Actions speak louder than words; governor's plan benefits wealthy

Posted: Thursday, January 29, 2004

In his Jan. 4 Peninsula Clarion Voices of Alaska article Gov. Frank Murkowski claims to be interested in the future of 210,000 Alaskans under the age of 20. In fact, nothing could be further from the truth deeds speak much louder than words!

He has cut state education support at all levels. Apparently, he also has not taken an active interest in the Alaska high school exit exam nor in improving vocational education in Alaska nor in the federal underfunding of the No Child Left Behind Act, not to mention the latter's impact on our teachers and schools.

Then he says: "... (D)evelopment (of Alaska resources) is not to fund government but to ensure Alaskans have jobs." This is a bit different than what he said during his gubernatorial campaign!

To quote another obfuscator: "What you heard is not what you thought I meant!"

Are the majority of Alaska voters so uninformed that they believe his nonsense? Or maybe they just don't care?

Well, many of you will care soon enough! King Murkowski and his Legislature will begin spending the permanent fund as early as 2004 to protect their fat cat friends and themselves ("most productive, rich") from that dreaded progressive income tax.

Many of you counted on the longevity bonus to help in retirement and many more count on their permanent fund dividends for food for the table, rent, gas and tires for the car, a new piece of furniture, a paint job for the house, clothing and an education fund for your children, and even a short vacation in winter after working three or four summer jobs.

The governor's strategy is simple. Put the constituency in such a fiscal bind and make the monetary hurt so great (began in 2003) that they will agree to any budget solution the politicians

advocate in this case, raiding the permanent fund.

Murkowski knows he cannot balance his budget with logging, mining, coal, natural gas, new oil or fishing in his lifetime, but he is plenty willing to put a world of hurt on Alaskans who cannot protect themselves from laws and line item vetoes over which they have no control. He also seems willing to spend state monies for oil and gas development subsidies and for roads and bridges to nowhere to aid developers in profit making. But, the king will penalize all working Alaskans who make less than about $60,000 per year simply by avoiding a progressive income tax for all Alaskans.

One doesn't have to be able to pass the exit exam to do the math on this. Based on 2003 data, for a family of four earning $30,000 per year, their permanent fund dividends are about 13 percent of their income; for a family making $60,000 per year, the same permanent fund dividends are about 7 percent of their income.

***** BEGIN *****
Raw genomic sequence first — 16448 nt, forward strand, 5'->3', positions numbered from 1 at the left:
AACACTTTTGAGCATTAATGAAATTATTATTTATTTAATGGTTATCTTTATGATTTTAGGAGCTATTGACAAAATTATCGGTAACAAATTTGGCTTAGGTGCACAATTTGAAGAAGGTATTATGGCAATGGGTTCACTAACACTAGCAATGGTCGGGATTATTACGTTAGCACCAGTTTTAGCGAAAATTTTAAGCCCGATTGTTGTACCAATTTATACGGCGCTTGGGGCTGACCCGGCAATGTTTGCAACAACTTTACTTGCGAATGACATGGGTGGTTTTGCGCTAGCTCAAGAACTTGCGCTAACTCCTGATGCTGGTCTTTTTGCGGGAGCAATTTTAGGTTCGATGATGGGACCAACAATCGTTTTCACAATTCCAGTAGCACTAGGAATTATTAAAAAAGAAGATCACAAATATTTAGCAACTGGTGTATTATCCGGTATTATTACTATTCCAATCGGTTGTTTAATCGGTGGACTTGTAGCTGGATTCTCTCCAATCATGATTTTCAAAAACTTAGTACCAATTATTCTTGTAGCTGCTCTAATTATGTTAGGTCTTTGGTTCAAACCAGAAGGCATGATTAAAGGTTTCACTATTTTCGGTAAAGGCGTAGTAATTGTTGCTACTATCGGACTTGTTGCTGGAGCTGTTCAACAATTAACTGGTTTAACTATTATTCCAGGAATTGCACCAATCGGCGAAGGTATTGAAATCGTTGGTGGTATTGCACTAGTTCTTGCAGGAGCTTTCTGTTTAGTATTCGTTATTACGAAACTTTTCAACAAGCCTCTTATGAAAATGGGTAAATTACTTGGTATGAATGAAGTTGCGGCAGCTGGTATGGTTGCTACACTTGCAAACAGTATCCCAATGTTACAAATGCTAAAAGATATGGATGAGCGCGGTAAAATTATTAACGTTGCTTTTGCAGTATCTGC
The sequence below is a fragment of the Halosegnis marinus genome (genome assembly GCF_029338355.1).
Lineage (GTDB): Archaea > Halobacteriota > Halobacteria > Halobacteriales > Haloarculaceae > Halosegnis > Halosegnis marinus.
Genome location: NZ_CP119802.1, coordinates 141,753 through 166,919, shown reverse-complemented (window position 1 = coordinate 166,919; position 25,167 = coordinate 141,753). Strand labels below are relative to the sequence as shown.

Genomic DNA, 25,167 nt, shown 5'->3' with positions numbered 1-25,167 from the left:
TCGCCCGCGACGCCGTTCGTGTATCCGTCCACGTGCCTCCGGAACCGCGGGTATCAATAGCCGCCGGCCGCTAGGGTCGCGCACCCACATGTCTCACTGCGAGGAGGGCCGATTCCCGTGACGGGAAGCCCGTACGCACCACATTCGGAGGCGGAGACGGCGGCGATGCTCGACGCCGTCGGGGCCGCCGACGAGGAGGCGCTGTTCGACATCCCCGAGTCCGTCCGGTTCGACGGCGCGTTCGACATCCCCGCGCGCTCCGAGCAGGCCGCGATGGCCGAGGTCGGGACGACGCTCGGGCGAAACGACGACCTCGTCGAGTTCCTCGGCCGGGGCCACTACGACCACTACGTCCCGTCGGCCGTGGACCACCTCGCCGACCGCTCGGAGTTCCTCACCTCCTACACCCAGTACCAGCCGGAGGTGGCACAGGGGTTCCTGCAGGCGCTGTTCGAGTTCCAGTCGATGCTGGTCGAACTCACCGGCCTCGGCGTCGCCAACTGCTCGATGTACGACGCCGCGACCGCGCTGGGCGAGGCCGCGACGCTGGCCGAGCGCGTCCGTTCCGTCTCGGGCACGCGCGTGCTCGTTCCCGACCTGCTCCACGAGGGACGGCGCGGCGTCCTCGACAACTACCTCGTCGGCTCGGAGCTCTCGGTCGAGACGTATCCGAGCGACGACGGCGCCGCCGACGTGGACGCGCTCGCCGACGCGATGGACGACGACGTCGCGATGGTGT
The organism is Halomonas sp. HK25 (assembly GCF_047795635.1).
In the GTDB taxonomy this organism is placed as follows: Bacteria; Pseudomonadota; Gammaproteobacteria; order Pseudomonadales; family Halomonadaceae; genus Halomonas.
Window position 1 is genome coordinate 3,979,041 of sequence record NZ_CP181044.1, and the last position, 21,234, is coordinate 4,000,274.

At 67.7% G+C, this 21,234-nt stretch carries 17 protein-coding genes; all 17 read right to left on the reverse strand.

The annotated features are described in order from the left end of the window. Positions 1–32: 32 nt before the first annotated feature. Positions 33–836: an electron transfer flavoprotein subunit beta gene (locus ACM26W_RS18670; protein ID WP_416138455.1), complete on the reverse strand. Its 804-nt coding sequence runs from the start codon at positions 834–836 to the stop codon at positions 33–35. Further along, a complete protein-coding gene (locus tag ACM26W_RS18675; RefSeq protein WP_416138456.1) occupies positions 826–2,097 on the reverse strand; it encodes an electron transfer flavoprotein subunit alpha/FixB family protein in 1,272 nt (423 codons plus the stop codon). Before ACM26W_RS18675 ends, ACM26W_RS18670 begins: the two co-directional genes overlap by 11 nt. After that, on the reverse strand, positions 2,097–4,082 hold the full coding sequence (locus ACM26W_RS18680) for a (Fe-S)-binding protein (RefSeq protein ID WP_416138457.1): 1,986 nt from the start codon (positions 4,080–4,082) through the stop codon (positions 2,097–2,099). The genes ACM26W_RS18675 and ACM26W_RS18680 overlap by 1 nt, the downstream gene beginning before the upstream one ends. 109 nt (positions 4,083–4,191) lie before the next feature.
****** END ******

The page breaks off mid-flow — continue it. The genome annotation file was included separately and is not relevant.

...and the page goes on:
A progressive income tax for everyone would probably start at 0 for a taxable income up to about $15,000 to 17,000 per year (poverty level); about 3 to 4 percent at $30,000 per year and might be as much as 6 to 8 percent at $100,000 per year.

The conclusion from this is: The permanent fund dividend helps those who need it most. But, under our king's fiscal strategy, not only do most Alaskans lose a substantial part of their annual income from their permanent fund dividends, they lose in most state services, they lose in education they simply lose to the benefit of the rich!

But, in Alaska, as the adage goes, "the rich get richer and the poor get kids!" And the poor and middle class also get to pay a higher percentage of their income for the governor's and legislature's myriad fees on gasoline, tires, parks and sales taxes while state services to the needy and state funds for libraries and education are cut. And now there is talk about citizen user fees for those, too!

Just so you'll know what to call this kind of government, it is not democracy. It is rule by the rich and powerful! Currently, we have no checks and balances in the system which are vital to democratic governance. There is no real debate in our state government on any issue right now. And, if you don't believe that, just ask Republican Rep. Bob Lynn of Anchorage. He had the audacity to vote his conscience on overriding the governor's veto of the longevity bonus.

So, next time you see the king, don't forget to bow he's trying to get everyone high-paying jobs. And is he really concerned about the future for the 210,000 young Alaskans under 20 years of age for whom education is vital.

And how is the Alaska government and these young Alaskans' education to be funded, if not from royalties and taxes from Alaska's natural resources, and fees from the poor and middle class? This is not a rhetorical question!

Since an income tax is not even a consideration, there's only one answer the permanent fund. And there will not be any constituency vote on the subject either! The answer certainly is not our logging, mining, fishing or manufacturing industries, nor is it tourism and gambling or lotteries!

Richard Hahn


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